Leibster Award


A huge thank you to the Resurgent Bookworm for this nomination. It was a very pleasant surprise.

Rules of the Leibster Blog Award

List 11 facts about yourself.
Answer the 11 questions asked by whoever nominated you.
Ask 11 new questions to bloggers with fewer than 200 followers. You cannot re-nominate the blog that nominated you.
Go to their blog and tell them that they have been nominated!

11 facts about me

1. I am married with one son.

2. I love the sun. Living in the north of England this is a particular problem for me. I feel I should have been born in Spain and if I ever win the lottery that is where I will be heading. 🙂

3. I love going to folk music festivals. They are very family friendly and as well as the organised music and dancing there are lots of impromptu sessions which are great fun.

4. As you may have guessed I love reading. Shock! I have always loved reading from being a small child with my Enid Blyton books. I think my love of reading must have come from the library at school as no-one in my family was a reader. My parents did not own one book between them. My mother started reading when she was older and I think she picked the bug up from me.

5. I love football and cricket. One of my favourite books is Half of the Human Race by Anthony Quinn which is about the suffragette protests and cricket. Wicked! I am going to do a review of this book but want to re-read it first.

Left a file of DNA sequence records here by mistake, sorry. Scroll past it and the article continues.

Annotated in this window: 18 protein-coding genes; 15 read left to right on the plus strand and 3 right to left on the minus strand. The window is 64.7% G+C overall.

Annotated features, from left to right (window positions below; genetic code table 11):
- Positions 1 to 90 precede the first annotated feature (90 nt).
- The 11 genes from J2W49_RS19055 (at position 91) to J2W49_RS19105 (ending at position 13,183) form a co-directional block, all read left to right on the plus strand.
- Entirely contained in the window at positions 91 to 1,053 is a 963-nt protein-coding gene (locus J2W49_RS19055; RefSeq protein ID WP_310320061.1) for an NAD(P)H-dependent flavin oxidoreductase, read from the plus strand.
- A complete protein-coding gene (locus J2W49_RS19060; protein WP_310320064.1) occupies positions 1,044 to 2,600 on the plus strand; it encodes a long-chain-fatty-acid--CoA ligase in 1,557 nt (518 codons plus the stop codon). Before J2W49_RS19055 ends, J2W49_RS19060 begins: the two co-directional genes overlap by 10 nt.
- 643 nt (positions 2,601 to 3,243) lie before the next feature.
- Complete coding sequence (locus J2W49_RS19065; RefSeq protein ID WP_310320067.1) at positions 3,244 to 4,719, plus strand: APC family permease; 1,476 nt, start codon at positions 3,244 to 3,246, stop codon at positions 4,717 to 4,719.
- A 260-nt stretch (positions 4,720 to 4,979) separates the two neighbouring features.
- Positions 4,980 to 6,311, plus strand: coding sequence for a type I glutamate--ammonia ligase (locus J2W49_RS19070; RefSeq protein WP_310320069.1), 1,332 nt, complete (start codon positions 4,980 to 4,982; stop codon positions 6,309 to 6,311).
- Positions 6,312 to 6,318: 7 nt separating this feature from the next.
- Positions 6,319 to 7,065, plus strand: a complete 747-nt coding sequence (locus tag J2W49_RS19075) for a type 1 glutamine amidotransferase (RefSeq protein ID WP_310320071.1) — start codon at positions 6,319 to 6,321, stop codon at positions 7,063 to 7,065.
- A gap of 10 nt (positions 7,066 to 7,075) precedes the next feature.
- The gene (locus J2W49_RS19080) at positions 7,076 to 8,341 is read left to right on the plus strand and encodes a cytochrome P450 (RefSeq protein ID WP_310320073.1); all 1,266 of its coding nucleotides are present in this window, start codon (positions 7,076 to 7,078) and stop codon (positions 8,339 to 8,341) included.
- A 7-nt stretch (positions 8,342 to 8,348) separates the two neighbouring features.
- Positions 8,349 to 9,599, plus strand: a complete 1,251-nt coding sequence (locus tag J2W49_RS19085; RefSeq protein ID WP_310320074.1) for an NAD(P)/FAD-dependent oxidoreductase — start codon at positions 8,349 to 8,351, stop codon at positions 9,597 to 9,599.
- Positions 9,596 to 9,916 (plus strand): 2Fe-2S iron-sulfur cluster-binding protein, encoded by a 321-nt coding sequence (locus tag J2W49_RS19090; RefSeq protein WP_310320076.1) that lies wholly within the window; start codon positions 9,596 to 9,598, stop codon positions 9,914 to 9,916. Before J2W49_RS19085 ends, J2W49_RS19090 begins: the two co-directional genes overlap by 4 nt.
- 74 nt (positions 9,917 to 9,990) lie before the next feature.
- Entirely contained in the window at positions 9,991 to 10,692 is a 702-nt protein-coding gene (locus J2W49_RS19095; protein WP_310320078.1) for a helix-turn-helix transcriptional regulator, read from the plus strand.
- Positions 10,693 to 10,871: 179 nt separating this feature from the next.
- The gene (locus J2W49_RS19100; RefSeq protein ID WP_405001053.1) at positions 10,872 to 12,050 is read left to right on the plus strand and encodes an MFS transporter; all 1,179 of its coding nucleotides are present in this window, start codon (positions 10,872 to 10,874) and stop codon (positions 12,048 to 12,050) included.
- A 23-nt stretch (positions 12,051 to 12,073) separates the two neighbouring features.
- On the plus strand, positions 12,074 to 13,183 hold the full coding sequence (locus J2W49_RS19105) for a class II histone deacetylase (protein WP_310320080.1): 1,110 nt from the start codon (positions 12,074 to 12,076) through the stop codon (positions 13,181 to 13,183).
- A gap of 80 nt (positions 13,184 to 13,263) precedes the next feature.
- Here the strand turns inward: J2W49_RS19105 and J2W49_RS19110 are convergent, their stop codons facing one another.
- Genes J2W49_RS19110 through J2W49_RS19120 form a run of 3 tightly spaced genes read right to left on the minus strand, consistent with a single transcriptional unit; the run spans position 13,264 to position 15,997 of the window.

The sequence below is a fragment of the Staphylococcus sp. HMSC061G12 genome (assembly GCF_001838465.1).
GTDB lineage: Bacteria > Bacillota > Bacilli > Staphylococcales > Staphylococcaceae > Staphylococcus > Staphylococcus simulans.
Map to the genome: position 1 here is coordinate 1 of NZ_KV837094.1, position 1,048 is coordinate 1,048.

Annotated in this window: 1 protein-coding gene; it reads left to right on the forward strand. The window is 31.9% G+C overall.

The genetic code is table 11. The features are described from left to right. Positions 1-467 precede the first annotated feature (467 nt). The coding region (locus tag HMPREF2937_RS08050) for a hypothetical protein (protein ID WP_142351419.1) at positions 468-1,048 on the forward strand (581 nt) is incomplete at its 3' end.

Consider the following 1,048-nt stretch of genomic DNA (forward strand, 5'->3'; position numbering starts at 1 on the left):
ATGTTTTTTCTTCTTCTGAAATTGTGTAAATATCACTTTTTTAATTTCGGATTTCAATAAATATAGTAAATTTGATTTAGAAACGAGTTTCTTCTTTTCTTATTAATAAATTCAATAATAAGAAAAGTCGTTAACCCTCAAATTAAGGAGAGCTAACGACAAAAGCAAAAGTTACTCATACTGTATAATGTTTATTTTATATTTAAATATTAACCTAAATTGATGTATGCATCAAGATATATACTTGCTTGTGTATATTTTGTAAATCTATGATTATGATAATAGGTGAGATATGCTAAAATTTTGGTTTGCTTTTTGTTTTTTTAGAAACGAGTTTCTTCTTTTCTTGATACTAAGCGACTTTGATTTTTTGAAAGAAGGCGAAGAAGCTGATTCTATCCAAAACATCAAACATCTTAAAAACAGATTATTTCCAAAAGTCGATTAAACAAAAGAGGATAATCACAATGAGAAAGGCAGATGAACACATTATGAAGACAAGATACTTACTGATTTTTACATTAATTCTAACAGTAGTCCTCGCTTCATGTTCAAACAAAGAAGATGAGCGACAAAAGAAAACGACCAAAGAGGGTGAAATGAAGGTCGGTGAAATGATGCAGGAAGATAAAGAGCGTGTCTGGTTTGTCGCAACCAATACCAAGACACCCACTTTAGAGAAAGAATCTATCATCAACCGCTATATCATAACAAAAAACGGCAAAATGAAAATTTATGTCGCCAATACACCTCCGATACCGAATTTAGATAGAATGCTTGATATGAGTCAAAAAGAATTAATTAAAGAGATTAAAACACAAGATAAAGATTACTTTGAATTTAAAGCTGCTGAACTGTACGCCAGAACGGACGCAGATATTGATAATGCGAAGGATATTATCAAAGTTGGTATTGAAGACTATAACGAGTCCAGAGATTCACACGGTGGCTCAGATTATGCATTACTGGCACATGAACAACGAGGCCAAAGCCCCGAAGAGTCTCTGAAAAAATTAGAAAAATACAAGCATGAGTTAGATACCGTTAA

6. I love purple. Anything purple brightens my day up.

7. I like running.

8. I would love to travel across America in a VW campervan.

9. My favourite film is Educating Rita.

10. My favourite song is Mr Tambourine Man by Bob Dylan. (Has to be by Bob Dylan.)

11. I like drinking wine. 🙂

My answers to the Resurgent bookworm’s questions

1. What made you star blogging?
I just wanted to see if I could explain the way a book felt in my head if I put it down in print.

2. One author whom you absolutely adore (to an extent where you’ll pick a fight with someone who criticises that author)?
LoL, I’m not sure I’d ever go to the extremes of picking a fight over an author, but I get your drift. I have a few authors that I really like and cant wait for their next book: P.D. James, Jo Nesbo, Ian Rankin. But top of the list has to be Sharon Bolton (formerly S.J.Bolton) I love every word she has ever written.

3. Is there any book that you picked up based on the blurb then felt let down when you actually read it?
Lots, is the short answer to that. The most recent that springs to mind is The Unlikely Pilgrimage of harold Fry by Rachel Joyce. I couldn’t finish it.

4. How did it all start? Which is the one book that sent you on the path to being a bookworm?